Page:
Ministers in England, Scotland and Wales will consider installing mandatory CCTV cameras in abattoirs next week, when the Food Standards Agency submits an open board report. Alex Blackburne has the rather distressing facts.
In Britain, over 900 million animals are killed in our slaughterhouses each year, equating to nearly 2.5 million a day, over 100,000 an hour, and nearly 2,000 a minute. Although those figures firmly cement our place as one of the world’s biggest producers of meat, the scale of production, and ultimately, death, is quite frankly, scary.
Since 2009, campaign group Animal Aid have secretly filmed inside nine abattoirs across Britain, and their findings do nothing but add to the horror.
Of those nine, eight of them broke animal welfare laws – a massive 89%. This included animals being punched, kicked, goaded, beaten, dragged by their ears and tails and burnt with cigarettes, as well as more gruesome conduct when it came to actually culling them.
Animal Aid have video evidence of the misconduct – it’s a difficult watch – but to date, nobody involved has been prosecuted – mainly because the footage was obtained unlawfully.
Kate Fowler, head of campaigns at Animal Aid, explained why the authorities hadn’t picked up on any wrongdoing in slaughterhouses before their investigations.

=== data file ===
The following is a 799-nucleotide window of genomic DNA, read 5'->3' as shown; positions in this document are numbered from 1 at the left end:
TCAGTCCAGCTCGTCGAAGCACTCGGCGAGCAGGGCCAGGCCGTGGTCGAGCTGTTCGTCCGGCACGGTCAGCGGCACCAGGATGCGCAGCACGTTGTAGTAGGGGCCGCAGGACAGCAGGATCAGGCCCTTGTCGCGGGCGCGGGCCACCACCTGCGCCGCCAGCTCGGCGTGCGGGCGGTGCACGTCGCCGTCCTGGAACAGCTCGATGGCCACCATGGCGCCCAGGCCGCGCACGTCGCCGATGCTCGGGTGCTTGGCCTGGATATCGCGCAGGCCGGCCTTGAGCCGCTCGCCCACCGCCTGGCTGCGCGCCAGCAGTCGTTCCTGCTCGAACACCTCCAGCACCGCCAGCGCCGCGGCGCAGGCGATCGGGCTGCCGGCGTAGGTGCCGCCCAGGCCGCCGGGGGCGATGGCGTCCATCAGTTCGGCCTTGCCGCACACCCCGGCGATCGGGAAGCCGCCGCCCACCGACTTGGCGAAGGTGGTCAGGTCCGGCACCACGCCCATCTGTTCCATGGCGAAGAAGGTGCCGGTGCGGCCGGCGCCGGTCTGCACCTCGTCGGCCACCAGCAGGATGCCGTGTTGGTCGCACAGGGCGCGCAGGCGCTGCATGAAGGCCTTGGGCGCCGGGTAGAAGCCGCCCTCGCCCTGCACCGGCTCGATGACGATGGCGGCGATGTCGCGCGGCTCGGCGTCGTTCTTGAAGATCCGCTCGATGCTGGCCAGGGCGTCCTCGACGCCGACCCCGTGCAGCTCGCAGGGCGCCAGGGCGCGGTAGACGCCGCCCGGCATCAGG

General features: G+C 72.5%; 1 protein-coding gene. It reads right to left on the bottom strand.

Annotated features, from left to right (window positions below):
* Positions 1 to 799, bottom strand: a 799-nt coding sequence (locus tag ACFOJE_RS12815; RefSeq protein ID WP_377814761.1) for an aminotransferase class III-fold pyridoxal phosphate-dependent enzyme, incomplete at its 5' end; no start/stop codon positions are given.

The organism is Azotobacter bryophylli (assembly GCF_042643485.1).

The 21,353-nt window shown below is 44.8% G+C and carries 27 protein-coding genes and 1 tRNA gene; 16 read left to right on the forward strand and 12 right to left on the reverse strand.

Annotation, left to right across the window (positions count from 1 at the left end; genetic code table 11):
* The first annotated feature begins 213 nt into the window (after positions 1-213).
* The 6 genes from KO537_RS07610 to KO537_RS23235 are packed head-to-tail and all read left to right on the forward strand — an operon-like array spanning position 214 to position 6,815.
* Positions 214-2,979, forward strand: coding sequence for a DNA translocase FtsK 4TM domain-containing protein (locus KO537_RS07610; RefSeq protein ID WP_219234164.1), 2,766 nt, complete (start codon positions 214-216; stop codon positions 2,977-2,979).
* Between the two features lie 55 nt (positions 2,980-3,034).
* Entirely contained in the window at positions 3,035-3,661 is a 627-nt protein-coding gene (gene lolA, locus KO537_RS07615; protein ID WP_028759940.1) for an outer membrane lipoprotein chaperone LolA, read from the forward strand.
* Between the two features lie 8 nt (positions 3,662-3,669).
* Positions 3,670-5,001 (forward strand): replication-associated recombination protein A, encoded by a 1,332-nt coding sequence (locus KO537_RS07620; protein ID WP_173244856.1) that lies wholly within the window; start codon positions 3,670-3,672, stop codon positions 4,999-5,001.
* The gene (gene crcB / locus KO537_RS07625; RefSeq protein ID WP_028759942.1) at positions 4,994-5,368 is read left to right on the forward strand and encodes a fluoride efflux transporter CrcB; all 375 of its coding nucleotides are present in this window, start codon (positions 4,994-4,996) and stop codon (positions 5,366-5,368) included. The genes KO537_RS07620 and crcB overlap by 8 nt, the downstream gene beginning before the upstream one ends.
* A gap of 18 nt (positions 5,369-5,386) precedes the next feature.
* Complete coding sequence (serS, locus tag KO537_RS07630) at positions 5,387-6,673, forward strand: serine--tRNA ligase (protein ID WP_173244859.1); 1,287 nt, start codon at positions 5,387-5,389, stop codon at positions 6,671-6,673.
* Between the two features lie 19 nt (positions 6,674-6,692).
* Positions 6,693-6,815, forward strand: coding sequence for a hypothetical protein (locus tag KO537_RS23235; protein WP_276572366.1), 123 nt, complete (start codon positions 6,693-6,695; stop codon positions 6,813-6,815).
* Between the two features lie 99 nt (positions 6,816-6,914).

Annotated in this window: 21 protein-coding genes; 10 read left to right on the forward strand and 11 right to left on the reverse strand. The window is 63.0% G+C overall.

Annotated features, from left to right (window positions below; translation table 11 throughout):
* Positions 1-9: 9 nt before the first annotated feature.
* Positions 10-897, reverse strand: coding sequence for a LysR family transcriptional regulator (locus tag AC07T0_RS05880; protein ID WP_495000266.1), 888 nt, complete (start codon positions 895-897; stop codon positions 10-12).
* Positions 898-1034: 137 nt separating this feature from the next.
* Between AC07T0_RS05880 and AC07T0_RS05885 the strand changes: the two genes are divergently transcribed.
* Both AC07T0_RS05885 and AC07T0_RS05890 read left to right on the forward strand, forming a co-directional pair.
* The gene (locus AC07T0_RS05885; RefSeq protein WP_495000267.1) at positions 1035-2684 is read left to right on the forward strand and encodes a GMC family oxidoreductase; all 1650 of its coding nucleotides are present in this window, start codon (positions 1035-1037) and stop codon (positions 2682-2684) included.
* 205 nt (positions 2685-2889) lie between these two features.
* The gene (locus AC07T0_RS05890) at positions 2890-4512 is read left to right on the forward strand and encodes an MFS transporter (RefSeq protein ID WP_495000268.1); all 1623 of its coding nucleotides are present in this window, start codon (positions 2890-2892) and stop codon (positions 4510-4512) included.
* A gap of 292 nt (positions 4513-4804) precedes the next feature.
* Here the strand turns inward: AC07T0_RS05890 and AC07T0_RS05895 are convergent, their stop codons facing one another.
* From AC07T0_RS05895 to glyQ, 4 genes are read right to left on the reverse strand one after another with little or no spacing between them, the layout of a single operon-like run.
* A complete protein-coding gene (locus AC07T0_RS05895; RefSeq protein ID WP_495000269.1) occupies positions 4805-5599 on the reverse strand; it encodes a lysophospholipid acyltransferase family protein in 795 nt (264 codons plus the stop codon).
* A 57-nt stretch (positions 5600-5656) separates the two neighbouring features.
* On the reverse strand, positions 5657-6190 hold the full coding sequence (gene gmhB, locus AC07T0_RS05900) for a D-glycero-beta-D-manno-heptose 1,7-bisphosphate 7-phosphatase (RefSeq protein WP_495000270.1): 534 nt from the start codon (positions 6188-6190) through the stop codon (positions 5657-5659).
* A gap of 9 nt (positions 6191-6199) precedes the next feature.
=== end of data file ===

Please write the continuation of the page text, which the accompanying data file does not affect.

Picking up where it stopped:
“The perpetrators of these acts of violence know better than to commit them in front of the attending vets”, Fowler said.
“And this is where the current regulatory system fails so spectacularly. Vets simply do not know what is going on.”
The Department for Food and Rural Affairs (Defra) will be presented with an open board report next week, from the Food Standards Agency (FSA), suggesting the compulsory installation of CCTV cameras in slaughterhouses.
The report “discusses the current level of uptake of CCTV for animal welfare monitoring in slaughterhouses” and “covers the issues and benefits of installation of CCTV.”
Companies with larger slaughterhouses, including supermarkets Asda, Morrisons, Sainsbury’s and Tesco, all require observation methods.
Even without mandatory CCTV, the FSA are currently working to get the slaughter industry to set up cameras voluntarily. It claims that installing the cameras would cost the whole sector just £600,000 – that’s for the whole of England, Scotland and Wales.
Justin Kerswell, campaigns manager at animal rights group, Viva!, seconded Animal Aid’s campaign in favour of the compulsory CCTV systems, but claimed that the FSA’s current stance won’t do.
“The FSA’s position of backing only voluntary installation of CCTV is not good enough. It gives no incentive for animal abusers to sign up – and indeed essentially gives them a get out of jail free card.
“Thankfully, ministers appear to be using more robust language. Mandatory installation of CCTV in British slaughterhouses is a must.”
Fowler supported Kerswell’s calls for action, stating the cameras could have a significant and positive impact on animal welfare.
“Properly-monitored CCTV can play an important part in ending the wide-scale cruelties we have uncovered.”
“Ministers must introduce this simple and practical measure, and [they] must do it sooner rather than later.”
Defra will be presented with the FSA’s report on Tuesday November 15th.
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Picture source: Benjamin Thompson